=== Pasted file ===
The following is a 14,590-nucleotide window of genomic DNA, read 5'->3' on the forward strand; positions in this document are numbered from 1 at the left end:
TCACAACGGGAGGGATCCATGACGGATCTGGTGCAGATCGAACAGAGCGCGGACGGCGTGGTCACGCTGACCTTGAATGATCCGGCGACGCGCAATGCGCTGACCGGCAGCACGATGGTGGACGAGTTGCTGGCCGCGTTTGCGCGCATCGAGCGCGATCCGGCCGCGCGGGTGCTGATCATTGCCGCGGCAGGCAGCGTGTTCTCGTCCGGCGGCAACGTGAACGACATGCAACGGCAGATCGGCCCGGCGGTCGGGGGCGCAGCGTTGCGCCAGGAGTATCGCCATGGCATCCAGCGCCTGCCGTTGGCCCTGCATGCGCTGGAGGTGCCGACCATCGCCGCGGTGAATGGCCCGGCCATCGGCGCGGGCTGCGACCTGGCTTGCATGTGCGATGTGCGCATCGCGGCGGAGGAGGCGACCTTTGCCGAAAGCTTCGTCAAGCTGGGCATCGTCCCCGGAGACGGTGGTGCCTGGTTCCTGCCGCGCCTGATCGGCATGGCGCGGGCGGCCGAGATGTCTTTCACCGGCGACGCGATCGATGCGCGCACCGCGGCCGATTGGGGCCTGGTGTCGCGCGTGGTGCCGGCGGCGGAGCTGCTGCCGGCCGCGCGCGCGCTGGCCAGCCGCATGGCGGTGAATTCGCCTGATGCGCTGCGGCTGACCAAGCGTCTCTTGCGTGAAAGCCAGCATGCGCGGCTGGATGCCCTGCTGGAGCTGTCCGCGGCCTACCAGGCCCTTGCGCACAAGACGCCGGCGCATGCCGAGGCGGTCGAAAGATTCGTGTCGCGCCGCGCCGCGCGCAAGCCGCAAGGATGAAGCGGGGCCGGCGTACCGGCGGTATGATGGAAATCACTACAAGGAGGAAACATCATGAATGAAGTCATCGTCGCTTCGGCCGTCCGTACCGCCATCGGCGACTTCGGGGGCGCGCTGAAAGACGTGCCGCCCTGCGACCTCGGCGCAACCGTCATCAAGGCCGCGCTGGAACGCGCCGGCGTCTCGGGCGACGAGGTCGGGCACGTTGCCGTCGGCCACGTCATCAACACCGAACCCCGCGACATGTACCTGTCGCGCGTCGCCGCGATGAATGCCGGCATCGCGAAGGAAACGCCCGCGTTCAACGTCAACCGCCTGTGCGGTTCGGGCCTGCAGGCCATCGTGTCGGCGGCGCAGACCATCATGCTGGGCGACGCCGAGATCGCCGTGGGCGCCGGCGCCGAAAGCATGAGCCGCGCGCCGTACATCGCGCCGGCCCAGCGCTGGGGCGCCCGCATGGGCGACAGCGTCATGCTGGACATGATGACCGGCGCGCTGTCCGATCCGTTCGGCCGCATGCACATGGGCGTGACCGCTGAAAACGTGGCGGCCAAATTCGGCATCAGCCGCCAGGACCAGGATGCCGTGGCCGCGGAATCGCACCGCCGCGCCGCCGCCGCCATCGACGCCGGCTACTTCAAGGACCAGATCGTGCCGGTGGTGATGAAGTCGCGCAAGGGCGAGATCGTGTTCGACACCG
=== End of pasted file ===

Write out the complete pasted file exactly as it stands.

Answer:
The following is a 14,590-nucleotide window of genomic DNA, read 5'->3' on the forward strand; positions in this document are numbered from 1 at the left end:
TCACAACGGGAGGGATCCATGACGGATCTGGTGCAGATCGAACAGAGCGCGGACGGCGTGGTCACGCTGACCTTGAATGATCCGGCGACGCGCAATGCGCTGACCGGCAGCACGATGGTGGACGAGTTGCTGGCCGCGTTTGCGCGCATCGAGCGCGATCCGGCCGCGCGGGTGCTGATCATTGCCGCGGCAGGCAGCGTGTTCTCGTCCGGCGGCAACGTGAACGACATGCAACGGCAGATCGGCCCGGCGGTCGGGGGCGCAGCGTTGCGCCAGGAGTATCGCCATGGCATCCAGCGCCTGCCGTTGGCCCTGCATGCGCTGGAGGTGCCGACCATCGCCGCGGTGAATGGCCCGGCCATCGGCGCGGGCTGCGACCTGGCTTGCATGTGCGATGTGCGCATCGCGGCGGAGGAGGCGACCTTTGCCGAAAGCTTCGTCAAGCTGGGCATCGTCCCCGGAGACGGTGGTGCCTGGTTCCTGCCGCGCCTGATCGGCATGGCGCGGGCGGCCGAGATGTCTTTCACCGGCGACGCGATCGATGCGCGCACCGCGGCCGATTGGGGCCTGGTGTCGCGCGTGGTGCCGGCGGCGGAGCTGCTGCCGGCCGCGCGCGCGCTGGCCAGCCGCATGGCGGTGAATTCGCCTGATGCGCTGCGGCTGACCAAGCGTCTCTTGCGTGAAAGCCAGCATGCGCGGCTGGATGCCCTGCTGGAGCTGTCCGCGGCCTACCAGGCCCTTGCGCACAAGACGCCGGCGCATGCCGAGGCGGTCGAAAGATTCGTGTCGCGCCGCGCCGCGCGCAAGCCGCAAGGATGAAGCGGGGCCGGCGTACCGGCGGTATGATGGAAATCACTACAAGGAGGAAACATCATGAATGAAGTCATCGTCGCTTCGGCCGTCCGTACCGCCATCGGCGACTTCGGGGGCGCGCTGAAAGACGTGCCGCCCTGCGACCTCGGCGCAACCGTCATCAAGGCCGCGCTGGAACGCGCCGGCGTCTCGGGCGACGAGGTCGGGCACGTTGCCGTCGGCCACGTCATCAACACCGAACCCCGCGACATGTACCTGTCGCGCGTCGCCGCGATGAATGCCGGCATCGCGAAGGAAACGCCCGCGTTCAACGTCAACCGCCTGTGCGGTTCGGGCCTGCAGGCCATCGTGTCGGCGGCGCAGACCATCATGCTGGGCGACGCCGAGATCGCCGTGGGCGCCGGCGCCGAAAGCATGAGCCGCGCGCCGTACATCGCGCCGGCCCAGCGCTGGGGCGCCCGCATGGGCGACAGCGTCATGCTGGACATGATGACCGGCGCGCTGTCCGATCCGTTCGGCCGCATGCACATGGGCGTGACCGCTGAAAACGTGGCGGCCAAATTCGGCATCAGCCGCCAGGACCAGGATGCCGTGGCCGCGGAATCGCACCGCCGCGCCGCCGCCGCCATCGACGCCGGCTACTTCAAGGACCAGATCGTGCCGGTGGTGATGAAGTCGCGCAAGGGCGAGATCGTGTTCGACACCG